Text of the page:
advertising
Link to jump to start of content The Seattle Times Company Jobs Autos Homes Rentals NWsource Classifieds seattletimes.com
The Seattle Times Books
Traffic | Weather | Your account Movies | Restaurants | Today's events

Friday, April 21, 2006 - Page updated at 12:00 AM

Print

Book Review

"Dead Fish Museum": Disturbing stories, but compelling reading

Special to The Seattle Times

"The Dead Fish Museum"
by Charles D'Ambrosio
Knopf, 236 pp., $22

In many fiction-writing classes, the terms of highest approbation are "gritty," "unflinching" and "authentic" — this last meaning "weird," "bizarre" and sometimes "repulsive." The other students in Charles D'Ambrosio's class may have had to bring thesauruses on the days it was his turn to read, because by the time they finished commenting on his first paragraph, they would have exhausted the customary list.

"The Dead Fish Museum" portrays a world where a nightmare would be a weary rehash of the day's events — or perhaps a relief from them, since one can at least awaken from a nightmare. In the title story, Ramage, a man recently released from an institution — the specifics are hazy, but some variety of mental imbalance was involved — works building sets for a porn flick. The dispirited sex they film reflects a joyless world where violence simmers just beneath the surface, when it doesn't boil over. At dinner in a restaurant one evening, Ramage notices a couple with a baby at the next table: "After a few minutes, Ramage moved his steak knife to the other side of his plate. Something wildly uncentered in his mind had told him he was going to stab the baby in the eye." Is it a surprise that Ramage carries a gun not for self protection but because it is a prop in his varied suicide fantasies?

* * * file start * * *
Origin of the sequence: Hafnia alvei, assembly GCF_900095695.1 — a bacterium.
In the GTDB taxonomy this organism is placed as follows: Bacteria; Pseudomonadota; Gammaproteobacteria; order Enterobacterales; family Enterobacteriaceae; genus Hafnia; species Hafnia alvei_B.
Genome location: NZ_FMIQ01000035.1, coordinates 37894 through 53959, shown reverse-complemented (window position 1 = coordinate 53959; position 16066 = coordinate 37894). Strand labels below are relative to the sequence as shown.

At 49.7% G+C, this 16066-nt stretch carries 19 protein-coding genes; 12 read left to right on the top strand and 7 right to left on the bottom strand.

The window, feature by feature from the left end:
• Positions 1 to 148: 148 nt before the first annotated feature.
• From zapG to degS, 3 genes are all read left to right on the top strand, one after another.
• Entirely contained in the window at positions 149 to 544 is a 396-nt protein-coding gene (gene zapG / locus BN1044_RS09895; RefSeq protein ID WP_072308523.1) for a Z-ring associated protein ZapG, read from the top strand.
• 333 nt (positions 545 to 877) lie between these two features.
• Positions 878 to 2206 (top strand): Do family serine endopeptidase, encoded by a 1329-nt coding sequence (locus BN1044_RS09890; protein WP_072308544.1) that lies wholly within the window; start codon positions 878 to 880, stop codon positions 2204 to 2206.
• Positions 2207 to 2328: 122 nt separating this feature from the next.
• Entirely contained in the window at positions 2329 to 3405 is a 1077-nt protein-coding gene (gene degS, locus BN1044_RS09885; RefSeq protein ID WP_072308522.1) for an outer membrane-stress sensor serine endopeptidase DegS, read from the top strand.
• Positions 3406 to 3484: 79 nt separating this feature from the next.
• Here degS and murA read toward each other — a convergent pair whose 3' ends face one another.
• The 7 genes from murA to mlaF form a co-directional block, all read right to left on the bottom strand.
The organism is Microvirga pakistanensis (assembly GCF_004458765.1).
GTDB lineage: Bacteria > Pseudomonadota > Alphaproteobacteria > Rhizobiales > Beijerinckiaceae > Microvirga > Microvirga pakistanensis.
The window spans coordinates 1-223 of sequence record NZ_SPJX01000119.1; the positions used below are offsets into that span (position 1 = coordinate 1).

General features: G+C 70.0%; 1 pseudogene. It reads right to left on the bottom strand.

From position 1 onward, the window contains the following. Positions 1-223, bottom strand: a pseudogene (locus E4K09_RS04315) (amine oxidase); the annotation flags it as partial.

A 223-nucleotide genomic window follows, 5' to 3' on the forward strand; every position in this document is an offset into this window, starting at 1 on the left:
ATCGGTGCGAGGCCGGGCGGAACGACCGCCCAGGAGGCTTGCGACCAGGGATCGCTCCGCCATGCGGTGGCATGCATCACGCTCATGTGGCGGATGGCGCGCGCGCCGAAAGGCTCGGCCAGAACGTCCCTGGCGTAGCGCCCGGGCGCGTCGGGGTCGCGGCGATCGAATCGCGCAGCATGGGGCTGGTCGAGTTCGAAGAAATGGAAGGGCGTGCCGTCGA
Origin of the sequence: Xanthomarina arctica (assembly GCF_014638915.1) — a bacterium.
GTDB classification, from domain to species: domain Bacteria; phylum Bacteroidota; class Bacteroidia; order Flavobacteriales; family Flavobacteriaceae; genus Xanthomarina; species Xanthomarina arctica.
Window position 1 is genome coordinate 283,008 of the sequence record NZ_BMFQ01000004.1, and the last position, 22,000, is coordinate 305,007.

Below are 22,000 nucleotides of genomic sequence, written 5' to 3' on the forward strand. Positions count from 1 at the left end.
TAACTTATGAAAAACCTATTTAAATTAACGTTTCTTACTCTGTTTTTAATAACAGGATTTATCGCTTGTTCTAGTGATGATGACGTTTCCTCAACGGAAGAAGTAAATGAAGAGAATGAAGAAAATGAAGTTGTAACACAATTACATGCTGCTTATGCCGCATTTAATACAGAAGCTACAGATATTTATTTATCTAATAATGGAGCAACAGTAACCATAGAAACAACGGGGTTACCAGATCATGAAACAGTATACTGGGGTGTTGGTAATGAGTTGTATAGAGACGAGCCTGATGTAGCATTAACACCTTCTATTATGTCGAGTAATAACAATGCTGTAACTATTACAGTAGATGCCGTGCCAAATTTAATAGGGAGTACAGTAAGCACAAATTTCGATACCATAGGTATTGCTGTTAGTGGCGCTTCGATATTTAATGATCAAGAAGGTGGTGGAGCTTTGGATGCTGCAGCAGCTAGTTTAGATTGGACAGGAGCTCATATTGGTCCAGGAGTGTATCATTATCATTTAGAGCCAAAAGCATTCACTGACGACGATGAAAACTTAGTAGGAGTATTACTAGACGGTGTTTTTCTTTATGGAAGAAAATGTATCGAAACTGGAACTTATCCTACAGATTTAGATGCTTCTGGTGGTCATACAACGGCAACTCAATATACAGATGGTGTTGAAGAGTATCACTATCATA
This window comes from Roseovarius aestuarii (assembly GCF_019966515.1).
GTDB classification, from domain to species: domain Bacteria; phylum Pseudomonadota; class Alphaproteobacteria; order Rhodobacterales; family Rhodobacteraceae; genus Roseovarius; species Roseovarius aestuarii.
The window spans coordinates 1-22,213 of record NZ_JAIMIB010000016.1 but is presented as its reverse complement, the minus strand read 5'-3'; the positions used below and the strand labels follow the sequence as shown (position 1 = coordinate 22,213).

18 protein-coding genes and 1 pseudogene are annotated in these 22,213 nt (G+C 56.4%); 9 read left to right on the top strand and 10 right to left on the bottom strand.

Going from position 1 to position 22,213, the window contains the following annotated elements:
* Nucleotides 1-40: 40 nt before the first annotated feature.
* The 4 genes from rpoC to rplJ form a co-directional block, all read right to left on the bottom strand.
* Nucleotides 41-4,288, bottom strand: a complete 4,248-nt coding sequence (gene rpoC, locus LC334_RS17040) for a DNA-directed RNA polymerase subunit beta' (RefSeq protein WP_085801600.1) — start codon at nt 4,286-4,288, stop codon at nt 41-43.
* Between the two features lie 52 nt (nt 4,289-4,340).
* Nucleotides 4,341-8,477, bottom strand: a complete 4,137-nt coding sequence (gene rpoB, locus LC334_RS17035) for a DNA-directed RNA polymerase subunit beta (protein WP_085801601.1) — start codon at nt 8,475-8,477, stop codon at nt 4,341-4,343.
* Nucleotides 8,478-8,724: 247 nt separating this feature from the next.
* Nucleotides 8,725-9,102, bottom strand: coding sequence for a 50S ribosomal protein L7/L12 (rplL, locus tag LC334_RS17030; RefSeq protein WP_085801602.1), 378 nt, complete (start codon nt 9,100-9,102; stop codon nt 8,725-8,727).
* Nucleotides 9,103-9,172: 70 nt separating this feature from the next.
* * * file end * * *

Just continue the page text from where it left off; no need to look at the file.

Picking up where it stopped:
The real trouble with "The Dead Fish Museum" is that these six stories of people who pop psychotropic pharmaceuticals like vitamins (plus one story in which the characters are almost normal, albeit terribly unhappy) are almost impossible to put down. D'Ambrosio's prose is fluid, even insinuating. Sentence leads on to sentence with a momentum that mimics the twisted logic of madness, the small steps and sudden turns that lead people from well-lit streets and into dark alleys. The vivid details are the grit left after life has been tamped through the sieve of depression, desperation and despair.

Copyright © 2006 The Seattle Times Company

Marketplace

advertising

advertising

More shopping